At a glance:

  • America's 960,000 restaurants employ ten percent of the nation's workers
  • Business travel in the United States supports 2.3 million jobs and takes in $246 billion in domestic and international corporate travel revenues.
  • Internships help online culinary & hospitality students gain valuable hands-on experience

The nation's 960,000 dining establishments will make an estimated $604 billion in sales in 2011, and U.S. food establishments employ 12.8 million workers, according to the National Restaurant Association, or NRA. Online bachelor's degrees in hospitality management and culinary arts can prepare you for opportunities like these.

Online bachelor's degrees in culinary arts cover the gamut of cooking, restaurant management, and baking and pastry arts. Hybrid programs for associate or bachelor's programs may blend hands-on training with Web-based studies of cost control, purchasing and more. For culinary degrees, you can study many academic subjects online, such as financial management, marketing, small business development and organizational psychology.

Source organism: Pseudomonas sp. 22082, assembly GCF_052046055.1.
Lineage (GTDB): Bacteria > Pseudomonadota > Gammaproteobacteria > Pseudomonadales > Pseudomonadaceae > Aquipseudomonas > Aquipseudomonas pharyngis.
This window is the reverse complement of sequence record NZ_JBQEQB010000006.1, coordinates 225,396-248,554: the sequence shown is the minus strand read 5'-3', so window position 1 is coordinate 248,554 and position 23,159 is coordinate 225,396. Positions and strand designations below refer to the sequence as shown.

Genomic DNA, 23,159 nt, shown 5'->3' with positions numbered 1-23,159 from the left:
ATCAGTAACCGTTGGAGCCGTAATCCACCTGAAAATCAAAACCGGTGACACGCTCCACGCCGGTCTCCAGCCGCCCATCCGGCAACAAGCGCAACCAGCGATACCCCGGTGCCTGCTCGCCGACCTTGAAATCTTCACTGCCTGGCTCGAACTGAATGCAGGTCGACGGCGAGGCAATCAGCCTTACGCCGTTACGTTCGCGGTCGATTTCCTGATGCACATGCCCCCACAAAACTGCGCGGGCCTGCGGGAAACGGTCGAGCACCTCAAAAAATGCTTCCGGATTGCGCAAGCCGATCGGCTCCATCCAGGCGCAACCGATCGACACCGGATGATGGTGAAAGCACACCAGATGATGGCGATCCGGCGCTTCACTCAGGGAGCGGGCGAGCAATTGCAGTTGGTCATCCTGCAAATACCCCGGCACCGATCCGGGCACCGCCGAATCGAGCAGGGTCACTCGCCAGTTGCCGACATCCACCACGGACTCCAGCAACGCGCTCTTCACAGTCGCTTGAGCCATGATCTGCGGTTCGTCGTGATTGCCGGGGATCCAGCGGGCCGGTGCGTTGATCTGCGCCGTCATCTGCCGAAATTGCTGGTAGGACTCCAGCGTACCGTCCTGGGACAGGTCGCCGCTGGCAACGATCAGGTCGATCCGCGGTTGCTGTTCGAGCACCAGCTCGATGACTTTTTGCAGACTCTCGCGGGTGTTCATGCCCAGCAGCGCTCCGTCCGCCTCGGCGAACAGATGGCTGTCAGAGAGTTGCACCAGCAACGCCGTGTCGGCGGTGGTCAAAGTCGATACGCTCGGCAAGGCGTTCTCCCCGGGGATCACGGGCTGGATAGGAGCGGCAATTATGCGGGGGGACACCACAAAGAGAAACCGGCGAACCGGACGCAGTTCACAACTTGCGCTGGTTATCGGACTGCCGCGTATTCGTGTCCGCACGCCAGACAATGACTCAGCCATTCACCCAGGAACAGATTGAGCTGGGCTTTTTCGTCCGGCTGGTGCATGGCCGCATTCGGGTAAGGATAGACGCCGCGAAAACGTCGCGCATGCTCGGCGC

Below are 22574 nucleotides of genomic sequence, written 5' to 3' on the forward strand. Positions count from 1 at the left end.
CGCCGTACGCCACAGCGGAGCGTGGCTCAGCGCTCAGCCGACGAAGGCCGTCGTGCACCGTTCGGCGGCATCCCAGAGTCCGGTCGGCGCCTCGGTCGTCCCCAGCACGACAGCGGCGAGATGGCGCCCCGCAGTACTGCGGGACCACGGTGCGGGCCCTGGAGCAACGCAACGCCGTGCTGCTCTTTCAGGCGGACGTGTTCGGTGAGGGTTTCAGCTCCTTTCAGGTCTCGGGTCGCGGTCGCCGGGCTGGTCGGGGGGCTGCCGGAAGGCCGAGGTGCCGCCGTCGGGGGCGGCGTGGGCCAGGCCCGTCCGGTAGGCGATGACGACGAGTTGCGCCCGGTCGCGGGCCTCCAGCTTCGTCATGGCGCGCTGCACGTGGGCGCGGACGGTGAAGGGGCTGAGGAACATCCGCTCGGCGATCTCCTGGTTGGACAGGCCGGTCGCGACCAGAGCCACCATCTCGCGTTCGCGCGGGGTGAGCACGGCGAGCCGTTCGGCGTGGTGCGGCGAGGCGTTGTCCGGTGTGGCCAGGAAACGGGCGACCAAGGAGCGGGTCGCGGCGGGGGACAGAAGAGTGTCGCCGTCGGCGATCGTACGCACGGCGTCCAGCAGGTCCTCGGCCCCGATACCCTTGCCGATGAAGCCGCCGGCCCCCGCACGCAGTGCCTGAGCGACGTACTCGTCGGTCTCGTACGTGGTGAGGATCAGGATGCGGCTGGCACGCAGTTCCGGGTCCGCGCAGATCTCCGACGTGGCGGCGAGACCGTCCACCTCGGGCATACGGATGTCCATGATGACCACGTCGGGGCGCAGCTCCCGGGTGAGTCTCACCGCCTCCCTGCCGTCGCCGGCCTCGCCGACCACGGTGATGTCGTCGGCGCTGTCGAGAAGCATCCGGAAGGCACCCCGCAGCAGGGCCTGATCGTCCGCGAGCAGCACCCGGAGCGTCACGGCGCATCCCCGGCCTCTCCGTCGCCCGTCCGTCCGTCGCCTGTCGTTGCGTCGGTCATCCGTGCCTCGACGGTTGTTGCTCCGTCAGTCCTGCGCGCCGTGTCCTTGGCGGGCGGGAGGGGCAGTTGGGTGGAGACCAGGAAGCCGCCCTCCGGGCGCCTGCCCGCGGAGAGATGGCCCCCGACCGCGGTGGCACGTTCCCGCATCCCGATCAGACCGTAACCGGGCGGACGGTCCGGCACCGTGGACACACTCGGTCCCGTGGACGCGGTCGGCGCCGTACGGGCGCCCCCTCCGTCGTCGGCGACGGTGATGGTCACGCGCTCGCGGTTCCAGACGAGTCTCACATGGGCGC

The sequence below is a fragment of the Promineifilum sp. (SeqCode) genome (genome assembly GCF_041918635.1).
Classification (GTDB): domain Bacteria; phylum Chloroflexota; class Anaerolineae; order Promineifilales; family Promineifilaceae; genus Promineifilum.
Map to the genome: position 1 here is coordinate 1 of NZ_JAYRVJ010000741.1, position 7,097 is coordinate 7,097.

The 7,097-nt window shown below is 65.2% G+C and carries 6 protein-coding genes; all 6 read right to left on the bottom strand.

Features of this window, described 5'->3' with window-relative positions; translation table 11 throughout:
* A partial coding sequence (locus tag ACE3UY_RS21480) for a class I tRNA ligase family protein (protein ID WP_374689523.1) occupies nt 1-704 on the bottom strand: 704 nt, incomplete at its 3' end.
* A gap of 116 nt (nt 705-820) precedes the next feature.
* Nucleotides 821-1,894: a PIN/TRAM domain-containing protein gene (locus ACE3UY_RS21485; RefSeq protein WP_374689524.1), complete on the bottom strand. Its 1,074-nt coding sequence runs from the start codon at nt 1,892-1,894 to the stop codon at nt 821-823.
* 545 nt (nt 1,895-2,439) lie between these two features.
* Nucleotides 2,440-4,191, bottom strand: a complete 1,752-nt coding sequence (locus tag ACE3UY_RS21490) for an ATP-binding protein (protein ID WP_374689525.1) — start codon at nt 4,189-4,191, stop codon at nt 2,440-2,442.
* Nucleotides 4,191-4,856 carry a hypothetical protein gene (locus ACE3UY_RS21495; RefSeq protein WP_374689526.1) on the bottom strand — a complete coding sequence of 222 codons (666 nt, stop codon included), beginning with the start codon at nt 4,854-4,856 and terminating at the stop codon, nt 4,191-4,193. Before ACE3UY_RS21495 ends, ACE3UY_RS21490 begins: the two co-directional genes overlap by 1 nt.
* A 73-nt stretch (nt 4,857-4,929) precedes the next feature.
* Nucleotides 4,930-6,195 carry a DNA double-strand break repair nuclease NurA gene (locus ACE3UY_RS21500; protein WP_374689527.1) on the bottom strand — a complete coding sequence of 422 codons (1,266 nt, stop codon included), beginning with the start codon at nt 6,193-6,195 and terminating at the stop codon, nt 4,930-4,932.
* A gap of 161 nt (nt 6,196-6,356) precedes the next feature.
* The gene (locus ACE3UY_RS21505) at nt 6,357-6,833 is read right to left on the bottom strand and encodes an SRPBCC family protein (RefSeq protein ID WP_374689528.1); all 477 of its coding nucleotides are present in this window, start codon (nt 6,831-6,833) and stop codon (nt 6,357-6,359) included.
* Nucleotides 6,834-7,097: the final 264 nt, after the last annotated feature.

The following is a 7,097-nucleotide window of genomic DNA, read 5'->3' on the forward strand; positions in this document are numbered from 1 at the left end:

Online hospitality degrees may offer courses in tourism management, lodging management, marketing, personnel administration, and convention and catering services. Studies could span casino, club and event management. A background in economics, statistics, mathematics and business can be helpful.

Some hospitality and culinary degrees, whether online or classroom-based, combine coursework with internships at hotels and restaurants, allowing you to gain real-world experience. For chefs and head cooks, opportunities depend on training, skills, experience and leadership abilities, according to the U.S. Bureau of Labor Statistics. The BLS also notes the importance of training in the lodging industry, where positions in management, business and financial operations often go to candidates with four-year college degrees.